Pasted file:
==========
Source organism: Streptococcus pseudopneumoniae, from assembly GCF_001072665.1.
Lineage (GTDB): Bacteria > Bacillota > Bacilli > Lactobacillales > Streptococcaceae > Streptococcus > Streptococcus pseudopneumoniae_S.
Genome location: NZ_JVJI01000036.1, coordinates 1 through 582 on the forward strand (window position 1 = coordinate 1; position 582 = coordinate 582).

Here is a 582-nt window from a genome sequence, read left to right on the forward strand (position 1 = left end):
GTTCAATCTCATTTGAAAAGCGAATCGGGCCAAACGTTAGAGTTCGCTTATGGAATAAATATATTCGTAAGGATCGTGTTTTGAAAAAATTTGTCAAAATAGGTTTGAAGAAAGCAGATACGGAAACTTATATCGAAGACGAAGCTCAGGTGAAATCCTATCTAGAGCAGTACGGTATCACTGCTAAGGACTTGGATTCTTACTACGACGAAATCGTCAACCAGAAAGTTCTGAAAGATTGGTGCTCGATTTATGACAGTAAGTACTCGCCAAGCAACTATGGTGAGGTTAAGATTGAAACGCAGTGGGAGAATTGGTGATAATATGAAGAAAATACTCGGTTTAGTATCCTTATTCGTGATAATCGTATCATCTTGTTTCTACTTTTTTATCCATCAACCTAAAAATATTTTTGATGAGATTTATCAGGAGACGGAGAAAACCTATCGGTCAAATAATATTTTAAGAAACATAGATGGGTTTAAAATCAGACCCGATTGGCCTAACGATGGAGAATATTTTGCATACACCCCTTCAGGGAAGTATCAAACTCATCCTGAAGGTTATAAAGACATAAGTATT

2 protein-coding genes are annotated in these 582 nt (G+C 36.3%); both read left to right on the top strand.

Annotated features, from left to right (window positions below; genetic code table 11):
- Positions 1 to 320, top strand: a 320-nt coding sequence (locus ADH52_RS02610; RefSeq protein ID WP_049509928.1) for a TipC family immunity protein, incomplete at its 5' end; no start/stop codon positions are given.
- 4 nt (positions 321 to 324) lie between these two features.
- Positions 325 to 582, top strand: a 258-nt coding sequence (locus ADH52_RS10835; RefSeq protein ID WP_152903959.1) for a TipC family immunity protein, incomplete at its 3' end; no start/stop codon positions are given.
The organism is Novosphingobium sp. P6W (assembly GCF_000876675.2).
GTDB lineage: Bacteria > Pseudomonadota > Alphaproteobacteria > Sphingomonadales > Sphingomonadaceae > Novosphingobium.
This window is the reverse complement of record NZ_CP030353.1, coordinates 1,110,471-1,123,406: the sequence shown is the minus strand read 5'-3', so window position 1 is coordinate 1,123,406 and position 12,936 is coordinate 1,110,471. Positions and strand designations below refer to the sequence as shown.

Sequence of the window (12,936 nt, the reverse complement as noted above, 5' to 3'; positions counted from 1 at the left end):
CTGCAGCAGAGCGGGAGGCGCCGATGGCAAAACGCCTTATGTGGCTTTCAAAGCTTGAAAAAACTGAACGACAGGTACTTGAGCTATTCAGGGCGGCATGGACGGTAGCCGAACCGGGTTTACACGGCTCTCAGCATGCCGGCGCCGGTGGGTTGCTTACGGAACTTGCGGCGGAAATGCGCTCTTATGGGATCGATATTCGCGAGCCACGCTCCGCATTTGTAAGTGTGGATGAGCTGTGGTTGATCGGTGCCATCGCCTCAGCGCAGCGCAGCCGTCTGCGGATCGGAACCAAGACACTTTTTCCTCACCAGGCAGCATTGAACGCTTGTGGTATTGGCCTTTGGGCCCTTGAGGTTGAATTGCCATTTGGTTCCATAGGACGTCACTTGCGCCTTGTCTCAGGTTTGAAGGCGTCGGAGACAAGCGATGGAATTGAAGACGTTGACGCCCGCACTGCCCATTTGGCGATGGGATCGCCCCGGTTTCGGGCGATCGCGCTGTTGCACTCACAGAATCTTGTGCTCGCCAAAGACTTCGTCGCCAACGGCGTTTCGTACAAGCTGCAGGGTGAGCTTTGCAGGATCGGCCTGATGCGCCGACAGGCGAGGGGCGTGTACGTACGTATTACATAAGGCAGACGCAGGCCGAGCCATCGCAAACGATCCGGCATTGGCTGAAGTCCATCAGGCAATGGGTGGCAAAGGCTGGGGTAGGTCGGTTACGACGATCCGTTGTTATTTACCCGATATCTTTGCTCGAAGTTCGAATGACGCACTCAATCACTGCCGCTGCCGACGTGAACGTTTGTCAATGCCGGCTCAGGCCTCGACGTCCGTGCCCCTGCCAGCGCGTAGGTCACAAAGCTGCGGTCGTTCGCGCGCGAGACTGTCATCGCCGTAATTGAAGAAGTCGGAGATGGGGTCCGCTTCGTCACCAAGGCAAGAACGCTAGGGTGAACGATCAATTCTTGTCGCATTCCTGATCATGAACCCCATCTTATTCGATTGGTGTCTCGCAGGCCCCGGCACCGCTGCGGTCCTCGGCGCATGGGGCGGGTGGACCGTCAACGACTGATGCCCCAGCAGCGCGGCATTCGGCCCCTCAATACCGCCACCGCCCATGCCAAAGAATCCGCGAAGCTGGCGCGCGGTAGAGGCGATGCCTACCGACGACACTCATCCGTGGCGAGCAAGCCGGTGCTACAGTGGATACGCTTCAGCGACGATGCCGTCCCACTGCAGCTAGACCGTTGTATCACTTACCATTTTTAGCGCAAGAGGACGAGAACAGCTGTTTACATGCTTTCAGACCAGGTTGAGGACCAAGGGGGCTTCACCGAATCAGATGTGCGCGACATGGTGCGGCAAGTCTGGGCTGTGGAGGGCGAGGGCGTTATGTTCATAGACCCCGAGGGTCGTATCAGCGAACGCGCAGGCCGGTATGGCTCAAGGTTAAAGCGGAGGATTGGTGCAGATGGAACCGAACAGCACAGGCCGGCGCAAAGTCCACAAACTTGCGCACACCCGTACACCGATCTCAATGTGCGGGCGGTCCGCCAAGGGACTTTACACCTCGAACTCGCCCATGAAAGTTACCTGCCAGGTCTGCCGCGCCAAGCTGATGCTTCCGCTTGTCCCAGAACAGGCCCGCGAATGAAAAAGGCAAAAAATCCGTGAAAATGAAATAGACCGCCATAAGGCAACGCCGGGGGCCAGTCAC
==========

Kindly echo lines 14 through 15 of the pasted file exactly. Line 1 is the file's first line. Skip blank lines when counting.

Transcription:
Sequence of the window (12,936 nt, the reverse complement as noted above, 5' to 3'; positions counted from 1 at the left end):
CTGCAGCAGAGCGGGAGGCGCCGATGGCAAAACGCCTTATGTGGCTTTCAAAGCTTGAAAAAACTGAACGACAGGTACTTGAGCTATTCAGGGCGGCATGGACGGTAGCCGAACCGGGTTTACACGGCTCTCAGCATGCCGGCGCCGGTGGGTTGCTTACGGAACTTGCGGCGGAAATGCGCTCTTATGGGATCGATATTCGCGAGCCACGCTCCGCATTTGTAAGTGTGGATGAGCTGTGGTTGATCGGTGCCATCGCCTCAGCGCAGCGCAGCCGTCTGCGGATCGGAACCAAGACACTTTTTCCTCACCAGGCAGCATTGAACGCTTGTGGTATTGGCCTTTGGGCCCTTGAGGTTGAATTGCCATTTGGTTCCATAGGACGTCACTTGCGCCTTGTCTCAGGTTTGAAGGCGTCGGAGACAAGCGATGGAATTGAAGACGTTGACGCCCGCACTGCCCATTTGGCGATGGGATCGCCCCGGTTTCGGGCGATCGCGCTGTTGCACTCACAGAATCTTGTGCTCGCCAAAGACTTCGTCGCCAACGGCGTTTCGTACAAGCTGCAGGGTGAGCTTTGCAGGATCGGCCTGATGCGCCGACAGGCGAGGGGCGTGTACGTACGTATTACATAAGGCAGACGCAGGCCGAGCCATCGCAAACGATCCGGCATTGGCTGAAGTCCATCAGGCAATGGGTGGCAAAGGCTGGGGTAGGTCGGTTACGACGATCCGTTGTTATTTACCCGATATCTTTGCTCGAAGTTCGAATGACGCACTCAATCACTGCCGCTGCCGACGTGAACGTTTGTCAATGCCGGCTCAGGCCTCGACGTCCGTGCCCCTGCCAGCGCGTAGGTCACAAAGCTGCGGTCGTTCGCGCGCGAGACTGTCATCGCCGTAATTGAAGAAGTCGGAGATGGGGTCCGCTTCGTCACCAAGGCAAGAACGCTAGGGTGAACGATCAATTCTTGTCGCATTCCTGATCATGAACCCCATCTTATTCGATTGGTGTCTCGCAGGCCCCGGCACCGCTGCGGTCCTCGGCGCATGGGGCGGGTGGACCGTCAACGACTGATGCCCCAGCAGCGCGGCATTCGGCCCCTCAATACCGCCACCGCCCATGCCAAAGAATCCGCGAAGCTGGCGCGCGGTAGAGGCGATGCCTACCGACGACACTCATCCGTGGCGAGCAAGCCGGTGCTACAGTGGATACGCTTCAGCGACGATGCCGTCCCACTGCAGCTAGACCGTTGTATCACTTACCATTTTTAGCGCAAGAGGACGAGAACAGCTGTTTACATGCTTTCAGACCAGGTTGAGGACCAAGGGGGCTTCACCGAATCAGATGTGCGCGACATGGTGCGGCAAGTCTGGGCTGTGGAGGGCGAGGGCGTTATGTTCATAGACCCCGAGGGTCGTATCAGCGAACGCGCAGGCCGGTATGGCTCAAGGTTAAAGCGGAGGATTGGTGCAGATGGAACCGAACAGCACAGGCCGGCGCAAAGTCCACAAACTTGCGCACACCCGTACACCGATCTCAATGTGCGGGCGGTCCGCCAAGGGACTTTACACCTCGAACTCGCCCATGAAAGTTACCTGCCAGGTCTGCCGCGCCAAGCTGATGCTTCCGCTTGTCCCAGAACAGGCCCGCGAATGAAAAAGGCAAAAAATCCGTGAAAATGAAATAGACCGCCATAAGGCAACGCCGGGGGCCAGTCAC